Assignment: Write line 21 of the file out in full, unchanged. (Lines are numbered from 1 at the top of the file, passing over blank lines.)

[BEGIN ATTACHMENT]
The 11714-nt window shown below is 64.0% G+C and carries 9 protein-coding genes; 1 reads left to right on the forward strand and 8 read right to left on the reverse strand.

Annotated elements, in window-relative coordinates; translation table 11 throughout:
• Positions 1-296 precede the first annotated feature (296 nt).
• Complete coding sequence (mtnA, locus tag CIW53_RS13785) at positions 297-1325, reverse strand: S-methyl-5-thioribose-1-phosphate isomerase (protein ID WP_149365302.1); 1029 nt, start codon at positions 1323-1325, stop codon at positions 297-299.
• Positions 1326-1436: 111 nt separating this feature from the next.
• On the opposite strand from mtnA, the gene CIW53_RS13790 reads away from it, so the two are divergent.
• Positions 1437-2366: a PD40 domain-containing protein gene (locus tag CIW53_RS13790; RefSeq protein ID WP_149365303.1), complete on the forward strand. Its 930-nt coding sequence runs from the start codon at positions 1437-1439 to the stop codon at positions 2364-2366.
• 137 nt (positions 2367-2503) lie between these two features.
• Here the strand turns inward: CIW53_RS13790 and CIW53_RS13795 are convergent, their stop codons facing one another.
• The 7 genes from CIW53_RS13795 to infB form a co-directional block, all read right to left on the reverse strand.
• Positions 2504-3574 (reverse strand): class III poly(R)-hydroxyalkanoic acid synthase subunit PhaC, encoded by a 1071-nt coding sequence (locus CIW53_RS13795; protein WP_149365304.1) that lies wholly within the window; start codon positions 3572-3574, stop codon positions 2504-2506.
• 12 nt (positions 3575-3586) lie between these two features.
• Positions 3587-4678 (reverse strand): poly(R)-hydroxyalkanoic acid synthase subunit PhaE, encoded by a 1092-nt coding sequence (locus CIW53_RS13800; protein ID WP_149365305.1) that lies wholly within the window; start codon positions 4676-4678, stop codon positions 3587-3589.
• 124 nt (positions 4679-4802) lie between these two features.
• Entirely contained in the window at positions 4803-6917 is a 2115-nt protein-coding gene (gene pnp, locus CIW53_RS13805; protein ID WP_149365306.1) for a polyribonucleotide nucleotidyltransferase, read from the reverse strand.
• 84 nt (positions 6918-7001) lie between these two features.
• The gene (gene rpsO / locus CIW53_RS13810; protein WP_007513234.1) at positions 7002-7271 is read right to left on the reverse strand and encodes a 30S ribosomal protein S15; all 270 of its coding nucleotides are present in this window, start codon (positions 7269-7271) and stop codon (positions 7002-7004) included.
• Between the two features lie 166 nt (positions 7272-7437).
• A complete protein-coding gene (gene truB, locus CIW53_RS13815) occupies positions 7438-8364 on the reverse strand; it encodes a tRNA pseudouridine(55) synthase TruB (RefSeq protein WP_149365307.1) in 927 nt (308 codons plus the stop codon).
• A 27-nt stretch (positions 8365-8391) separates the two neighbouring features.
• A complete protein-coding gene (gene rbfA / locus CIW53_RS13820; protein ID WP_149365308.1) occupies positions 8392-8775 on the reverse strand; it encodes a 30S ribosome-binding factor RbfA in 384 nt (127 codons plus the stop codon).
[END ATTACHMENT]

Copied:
• A complete protein-coding gene (gene rbfA / locus CIW53_RS13820; protein ID WP_149365308.1) occupies positions 8392-8775 on the reverse strand; it encodes a 30S ribosome-binding factor RbfA in 384 nt (127 codons plus the stop codon).